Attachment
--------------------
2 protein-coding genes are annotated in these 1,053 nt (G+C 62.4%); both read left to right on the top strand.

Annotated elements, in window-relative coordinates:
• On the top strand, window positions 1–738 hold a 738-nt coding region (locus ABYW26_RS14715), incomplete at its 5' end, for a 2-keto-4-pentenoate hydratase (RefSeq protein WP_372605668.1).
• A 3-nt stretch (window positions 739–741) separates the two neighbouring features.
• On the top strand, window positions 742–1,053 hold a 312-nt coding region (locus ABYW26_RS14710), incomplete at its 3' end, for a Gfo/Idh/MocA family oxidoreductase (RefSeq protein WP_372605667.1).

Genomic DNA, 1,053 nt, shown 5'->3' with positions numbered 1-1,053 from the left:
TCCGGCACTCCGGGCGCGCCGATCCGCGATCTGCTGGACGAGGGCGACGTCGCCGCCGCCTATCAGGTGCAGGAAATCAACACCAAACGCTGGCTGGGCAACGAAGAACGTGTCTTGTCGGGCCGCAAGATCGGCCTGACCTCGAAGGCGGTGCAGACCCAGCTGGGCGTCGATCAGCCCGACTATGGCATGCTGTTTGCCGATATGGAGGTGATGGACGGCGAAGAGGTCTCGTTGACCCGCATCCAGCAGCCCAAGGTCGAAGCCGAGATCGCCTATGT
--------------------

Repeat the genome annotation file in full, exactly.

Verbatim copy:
2 protein-coding genes are annotated in these 1,053 nt (G+C 62.4%); both read left to right on the top strand.

Annotated elements, in window-relative coordinates:
• On the top strand, window positions 1–738 hold a 738-nt coding region (locus ABYW26_RS14715), incomplete at its 5' end, for a 2-keto-4-pentenoate hydratase (RefSeq protein WP_372605668.1).
• A 3-nt stretch (window positions 739–741) separates the two neighbouring features.
• On the top strand, window positions 742–1,053 hold a 312-nt coding region (locus ABYW26_RS14710), incomplete at its 3' end, for a Gfo/Idh/MocA family oxidoreductase (RefSeq protein WP_372605667.1).

Genomic DNA, 1,053 nt, shown 5'->3' with positions numbered 1-1,053 from the left:
TCCGGCACTCCGGGCGCGCCGATCCGCGATCTGCTGGACGAGGGCGACGTCGCCGCCGCCTATCAGGTGCAGGAAATCAACACCAAACGCTGGCTGGGCAACGAAGAACGTGTCTTGTCGGGCCGCAAGATCGGCCTGACCTCGAAGGCGGTGCAGACCCAGCTGGGCGTCGATCAGCCCGACTATGGCATGCTGTTTGCCGATATGGAGGTGATGGACGGCGAAGAGGTCTCGTTGACCCGCATCCAGCAGCCCAAGGTCGAAGCCGAGATCGCCTATGT